Sometimes I've followed a blog or a website on frugal and simple living and over time,either by content, or reader comments it moves into a direction of cheap consumerism. On the other hand, I've stopped reading a few that also have taken on a tone of arrogance and self righteousness, almost a condemnation of anyone that spends their money in ways the writer would not. I'll never dive into the comments and bash the writer with my words, but will just stop reading if I'm not finding the posts of value more. The web page is theirs to write as they wish, and the beauty of the Internet is you can just stop reading at any time.
I write a wide variety of randomness in my blog, but at the essence is my journaling about trying to reframe my life- where I spend, money, time, and energy, in order to create space and opportunity for what is more meaningful. This is part frugality in terms of where I spend time and money, and part decluttering stuff and commitments that not only don't add to my sense of well being, but detract from it. I may have a different definition of frugality and clutter than someone else, but that's OK, because I'm not trying to define it for anyone but myself.
My story yesterday illustrates my definition of frugality. I didn't need to run into Target and buy clothes then and there. I could have turned around and driven home to change. The trade off of that choice would have been spending an additional 90 minutes on the road, and burning three gallons of gas. I would have missed a 9:00 meeting, so would have had to reschedule, wasting my and a colleagues time. I would have either needed to work more hours later, or use limited vacation time for those 90 minutes that I am planning for something else.
I didn't need to buy two new sweaters and could have just sucked it up and worn the pants with my current sweater. As I had not replaced any sweaters, a Minnesota essential, in several years, I actually had been browsing options for some time. It was good timing that both of these sweaters were in the right style and price range. I saved time and energy later looking for the exact thing when it was right in front of me that morning. Sure, I could have continued to look at other stores, including second hand, or do without, but these purchases will extend the life of other pieces in my wardrobe through the winter season.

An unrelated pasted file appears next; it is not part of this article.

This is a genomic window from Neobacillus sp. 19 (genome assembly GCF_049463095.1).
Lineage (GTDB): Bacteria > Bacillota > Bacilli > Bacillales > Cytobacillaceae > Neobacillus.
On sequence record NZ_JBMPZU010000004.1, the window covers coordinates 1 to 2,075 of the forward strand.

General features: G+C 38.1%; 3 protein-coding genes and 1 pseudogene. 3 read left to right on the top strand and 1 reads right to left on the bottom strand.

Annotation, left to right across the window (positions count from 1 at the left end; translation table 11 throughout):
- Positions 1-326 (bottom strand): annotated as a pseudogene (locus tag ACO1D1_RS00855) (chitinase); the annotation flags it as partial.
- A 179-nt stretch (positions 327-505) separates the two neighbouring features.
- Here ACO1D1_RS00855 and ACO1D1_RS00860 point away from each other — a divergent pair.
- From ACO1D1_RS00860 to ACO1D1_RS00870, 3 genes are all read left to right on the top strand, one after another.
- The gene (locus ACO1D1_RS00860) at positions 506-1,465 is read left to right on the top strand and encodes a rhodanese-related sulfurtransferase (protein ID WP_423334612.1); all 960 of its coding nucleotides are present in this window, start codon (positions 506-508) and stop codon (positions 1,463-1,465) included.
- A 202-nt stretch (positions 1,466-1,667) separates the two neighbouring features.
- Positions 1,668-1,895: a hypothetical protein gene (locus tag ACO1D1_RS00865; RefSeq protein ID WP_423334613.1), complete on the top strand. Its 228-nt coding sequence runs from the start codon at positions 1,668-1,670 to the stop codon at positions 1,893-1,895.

Ironically, I saw multiple posts and Tweets all day under frugal sites blasting out the Target sweater sale, with responses like, "I just bought 10 and threw out all my old." For me, that moved from frugality to cheap consumerism, buying more because it's cheap, throwing out just because a new version was found. The coupon queens and kings featured with their closets and rooms of stockpiled stuff makes me queasy, not understanding how anyone needs a years supply of anything unless you live in the Alaska bush so I ignore.
In that same vein, I love the frugal living blogs that share ideas on creating delicious and more healthy alternatives to fast and chain restaurant meals, share up-cycling ideas and ways to extend the life of things instead of just throwing out and replacing, and inspiring stories of where they saved money in order to put towards their own debt, or future dreams. I am in awe by those that for hobby can figure out the layering of store deals, and get the two for ones on products that they and their family need such as personal care items, but also as ways to stretch what they are able to donate to food shelves. Toiletries and household supplies are not part of government food support help for families in need so these items are in dire need for donations. I'm not skilled at this kind of bargain hunting, so I write a check, hopefully stretching the amount because I have spent wisely in other areas of my budget. To me, it is "smart frugal" to watch how you spend your money, not to have more stuff, but in order to support families in your community. Healthy communities are a bargain.